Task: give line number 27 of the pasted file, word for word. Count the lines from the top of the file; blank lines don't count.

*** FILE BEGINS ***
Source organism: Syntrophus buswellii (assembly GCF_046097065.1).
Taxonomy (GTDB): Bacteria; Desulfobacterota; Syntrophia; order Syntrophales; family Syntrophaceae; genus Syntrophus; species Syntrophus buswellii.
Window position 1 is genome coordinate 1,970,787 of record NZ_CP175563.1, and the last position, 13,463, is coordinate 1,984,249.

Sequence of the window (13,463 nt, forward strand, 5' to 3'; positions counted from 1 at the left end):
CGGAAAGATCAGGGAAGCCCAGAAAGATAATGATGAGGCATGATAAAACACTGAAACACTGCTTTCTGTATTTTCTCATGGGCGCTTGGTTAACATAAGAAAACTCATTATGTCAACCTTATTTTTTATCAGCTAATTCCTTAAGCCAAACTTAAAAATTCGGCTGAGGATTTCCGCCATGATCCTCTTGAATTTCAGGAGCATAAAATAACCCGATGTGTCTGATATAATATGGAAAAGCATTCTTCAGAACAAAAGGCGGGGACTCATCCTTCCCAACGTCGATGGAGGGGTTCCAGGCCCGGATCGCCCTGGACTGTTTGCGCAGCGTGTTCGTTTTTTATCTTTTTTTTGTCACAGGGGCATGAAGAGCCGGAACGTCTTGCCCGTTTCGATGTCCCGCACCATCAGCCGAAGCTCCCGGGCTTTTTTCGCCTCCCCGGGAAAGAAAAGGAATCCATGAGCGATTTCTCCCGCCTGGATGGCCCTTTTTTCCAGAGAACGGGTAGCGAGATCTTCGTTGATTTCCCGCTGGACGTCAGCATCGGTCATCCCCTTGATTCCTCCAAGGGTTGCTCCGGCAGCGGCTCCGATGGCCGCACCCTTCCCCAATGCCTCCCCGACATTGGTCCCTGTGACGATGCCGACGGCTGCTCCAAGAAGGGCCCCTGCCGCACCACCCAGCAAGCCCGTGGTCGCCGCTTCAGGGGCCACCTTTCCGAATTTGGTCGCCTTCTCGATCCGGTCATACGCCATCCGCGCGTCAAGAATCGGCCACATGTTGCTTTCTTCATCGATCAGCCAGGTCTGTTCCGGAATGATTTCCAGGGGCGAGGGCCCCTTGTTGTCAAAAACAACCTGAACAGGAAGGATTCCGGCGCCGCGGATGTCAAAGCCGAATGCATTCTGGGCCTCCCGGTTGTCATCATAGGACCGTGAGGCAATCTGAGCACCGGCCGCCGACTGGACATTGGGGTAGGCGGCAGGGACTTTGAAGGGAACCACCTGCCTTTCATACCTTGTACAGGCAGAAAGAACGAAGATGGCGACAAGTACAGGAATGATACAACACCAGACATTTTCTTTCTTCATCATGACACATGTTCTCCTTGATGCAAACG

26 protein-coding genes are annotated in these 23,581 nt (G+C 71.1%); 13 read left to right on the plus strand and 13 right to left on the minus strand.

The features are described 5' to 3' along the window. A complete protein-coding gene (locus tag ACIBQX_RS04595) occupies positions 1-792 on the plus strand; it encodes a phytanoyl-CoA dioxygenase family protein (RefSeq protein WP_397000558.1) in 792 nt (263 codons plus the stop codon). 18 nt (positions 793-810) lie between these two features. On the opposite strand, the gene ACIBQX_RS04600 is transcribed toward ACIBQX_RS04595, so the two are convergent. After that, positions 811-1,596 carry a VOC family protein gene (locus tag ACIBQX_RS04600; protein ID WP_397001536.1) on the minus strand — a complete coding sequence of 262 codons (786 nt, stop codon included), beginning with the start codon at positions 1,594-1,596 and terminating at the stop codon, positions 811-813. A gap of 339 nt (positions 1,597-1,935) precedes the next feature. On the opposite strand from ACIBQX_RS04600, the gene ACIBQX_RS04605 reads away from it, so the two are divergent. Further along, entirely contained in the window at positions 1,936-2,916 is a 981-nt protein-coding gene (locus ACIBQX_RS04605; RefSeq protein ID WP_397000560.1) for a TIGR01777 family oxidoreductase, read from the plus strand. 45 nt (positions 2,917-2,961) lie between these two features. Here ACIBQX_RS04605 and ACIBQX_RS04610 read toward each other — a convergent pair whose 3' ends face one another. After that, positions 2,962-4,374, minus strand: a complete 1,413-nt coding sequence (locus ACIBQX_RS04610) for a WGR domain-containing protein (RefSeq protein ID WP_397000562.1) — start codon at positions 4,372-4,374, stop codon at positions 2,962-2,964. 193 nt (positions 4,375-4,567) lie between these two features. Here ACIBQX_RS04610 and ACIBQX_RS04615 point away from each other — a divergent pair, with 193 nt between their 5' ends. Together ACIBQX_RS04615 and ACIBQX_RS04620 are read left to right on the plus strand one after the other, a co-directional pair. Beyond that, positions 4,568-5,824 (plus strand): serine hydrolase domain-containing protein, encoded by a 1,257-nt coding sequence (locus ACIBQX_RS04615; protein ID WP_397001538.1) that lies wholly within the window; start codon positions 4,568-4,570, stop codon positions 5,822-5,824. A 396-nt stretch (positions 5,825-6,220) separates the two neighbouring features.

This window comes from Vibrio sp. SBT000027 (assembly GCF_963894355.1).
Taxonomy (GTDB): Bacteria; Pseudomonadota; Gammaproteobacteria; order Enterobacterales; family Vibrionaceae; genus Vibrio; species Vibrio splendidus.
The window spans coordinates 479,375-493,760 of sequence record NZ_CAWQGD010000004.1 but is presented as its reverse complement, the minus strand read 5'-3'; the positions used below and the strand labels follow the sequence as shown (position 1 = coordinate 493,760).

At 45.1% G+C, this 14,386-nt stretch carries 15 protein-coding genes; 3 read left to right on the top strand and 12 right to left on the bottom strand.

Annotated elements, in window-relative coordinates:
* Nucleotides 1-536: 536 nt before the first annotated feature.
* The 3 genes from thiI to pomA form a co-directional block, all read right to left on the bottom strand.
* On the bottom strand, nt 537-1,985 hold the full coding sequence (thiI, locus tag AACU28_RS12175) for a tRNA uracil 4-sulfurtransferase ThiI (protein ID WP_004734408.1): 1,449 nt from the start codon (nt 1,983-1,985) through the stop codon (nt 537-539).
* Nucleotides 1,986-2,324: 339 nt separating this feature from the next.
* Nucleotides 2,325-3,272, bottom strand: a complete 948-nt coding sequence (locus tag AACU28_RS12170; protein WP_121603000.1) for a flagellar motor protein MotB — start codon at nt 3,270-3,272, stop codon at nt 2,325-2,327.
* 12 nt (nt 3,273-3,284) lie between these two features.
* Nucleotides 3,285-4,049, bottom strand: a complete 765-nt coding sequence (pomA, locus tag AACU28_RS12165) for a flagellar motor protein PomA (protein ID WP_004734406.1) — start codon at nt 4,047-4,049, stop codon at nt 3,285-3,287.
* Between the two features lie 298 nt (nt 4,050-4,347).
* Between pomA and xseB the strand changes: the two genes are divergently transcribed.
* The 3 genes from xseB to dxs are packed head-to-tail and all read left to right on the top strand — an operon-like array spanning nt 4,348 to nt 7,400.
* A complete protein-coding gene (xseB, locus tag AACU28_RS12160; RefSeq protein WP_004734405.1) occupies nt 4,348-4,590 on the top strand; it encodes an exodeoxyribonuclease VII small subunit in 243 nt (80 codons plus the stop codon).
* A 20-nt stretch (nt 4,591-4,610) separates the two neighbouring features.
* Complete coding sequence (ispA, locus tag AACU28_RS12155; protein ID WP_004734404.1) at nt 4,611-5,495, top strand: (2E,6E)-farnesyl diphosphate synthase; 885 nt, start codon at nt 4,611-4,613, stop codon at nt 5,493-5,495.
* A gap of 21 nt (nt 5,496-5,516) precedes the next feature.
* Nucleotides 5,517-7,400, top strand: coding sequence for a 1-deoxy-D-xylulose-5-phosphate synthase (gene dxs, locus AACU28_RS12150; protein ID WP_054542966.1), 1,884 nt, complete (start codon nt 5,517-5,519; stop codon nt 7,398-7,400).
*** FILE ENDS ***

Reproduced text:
* Nucleotides 5,517-7,400, top strand: coding sequence for a 1-deoxy-D-xylulose-5-phosphate synthase (gene dxs, locus AACU28_RS12150; protein ID WP_054542966.1), 1,884 nt, complete (start codon nt 5,517-5,519; stop codon nt 7,398-7,400).